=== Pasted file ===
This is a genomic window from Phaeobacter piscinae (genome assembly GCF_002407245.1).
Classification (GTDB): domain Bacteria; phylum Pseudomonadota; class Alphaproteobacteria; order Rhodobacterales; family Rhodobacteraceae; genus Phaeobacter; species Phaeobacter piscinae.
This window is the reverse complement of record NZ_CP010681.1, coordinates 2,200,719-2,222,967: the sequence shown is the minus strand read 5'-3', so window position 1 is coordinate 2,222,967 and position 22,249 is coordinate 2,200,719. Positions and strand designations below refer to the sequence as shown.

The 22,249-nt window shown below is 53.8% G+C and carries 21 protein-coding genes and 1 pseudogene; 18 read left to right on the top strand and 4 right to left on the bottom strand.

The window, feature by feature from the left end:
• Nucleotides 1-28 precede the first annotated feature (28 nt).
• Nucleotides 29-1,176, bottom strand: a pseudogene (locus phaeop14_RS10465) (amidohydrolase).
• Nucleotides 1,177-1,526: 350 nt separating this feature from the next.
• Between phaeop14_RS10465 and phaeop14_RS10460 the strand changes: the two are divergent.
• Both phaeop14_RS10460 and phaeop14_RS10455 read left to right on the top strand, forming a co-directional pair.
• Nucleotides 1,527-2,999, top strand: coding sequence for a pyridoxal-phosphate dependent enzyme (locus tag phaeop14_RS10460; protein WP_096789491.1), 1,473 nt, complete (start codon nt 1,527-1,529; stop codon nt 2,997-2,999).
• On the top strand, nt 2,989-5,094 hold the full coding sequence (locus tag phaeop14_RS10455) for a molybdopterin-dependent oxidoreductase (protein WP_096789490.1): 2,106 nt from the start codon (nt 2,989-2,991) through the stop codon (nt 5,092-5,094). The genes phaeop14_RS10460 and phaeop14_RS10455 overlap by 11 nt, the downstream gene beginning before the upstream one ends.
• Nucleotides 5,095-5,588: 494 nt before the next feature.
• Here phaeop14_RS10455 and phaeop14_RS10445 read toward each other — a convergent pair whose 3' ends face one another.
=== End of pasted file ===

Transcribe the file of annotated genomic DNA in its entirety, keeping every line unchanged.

This is a genomic window from Phaeobacter piscinae (genome assembly GCF_002407245.1).
Classification (GTDB): domain Bacteria; phylum Pseudomonadota; class Alphaproteobacteria; order Rhodobacterales; family Rhodobacteraceae; genus Phaeobacter; species Phaeobacter piscinae.
This window is the reverse complement of record NZ_CP010681.1, coordinates 2,200,719-2,222,967: the sequence shown is the minus strand read 5'-3', so window position 1 is coordinate 2,222,967 and position 22,249 is coordinate 2,200,719. Positions and strand designations below refer to the sequence as shown.

The 22,249-nt window shown below is 53.8% G+C and carries 21 protein-coding genes and 1 pseudogene; 18 read left to right on the top strand and 4 right to left on the bottom strand.

The window, feature by feature from the left end:
• Nucleotides 1-28 precede the first annotated feature (28 nt).
• Nucleotides 29-1,176, bottom strand: a pseudogene (locus phaeop14_RS10465) (amidohydrolase).
• Nucleotides 1,177-1,526: 350 nt separating this feature from the next.
• Between phaeop14_RS10465 and phaeop14_RS10460 the strand changes: the two are divergent.
• Both phaeop14_RS10460 and phaeop14_RS10455 read left to right on the top strand, forming a co-directional pair.
• Nucleotides 1,527-2,999, top strand: coding sequence for a pyridoxal-phosphate dependent enzyme (locus tag phaeop14_RS10460; protein WP_096789491.1), 1,473 nt, complete (start codon nt 1,527-1,529; stop codon nt 2,997-2,999).
• On the top strand, nt 2,989-5,094 hold the full coding sequence (locus tag phaeop14_RS10455) for a molybdopterin-dependent oxidoreductase (protein WP_096789490.1): 2,106 nt from the start codon (nt 2,989-2,991) through the stop codon (nt 5,092-5,094). The genes phaeop14_RS10460 and phaeop14_RS10455 overlap by 11 nt, the downstream gene beginning before the upstream one ends.
• Nucleotides 5,095-5,588: 494 nt before the next feature.
• Here phaeop14_RS10455 and phaeop14_RS10445 read toward each other — a convergent pair whose 3' ends face one another.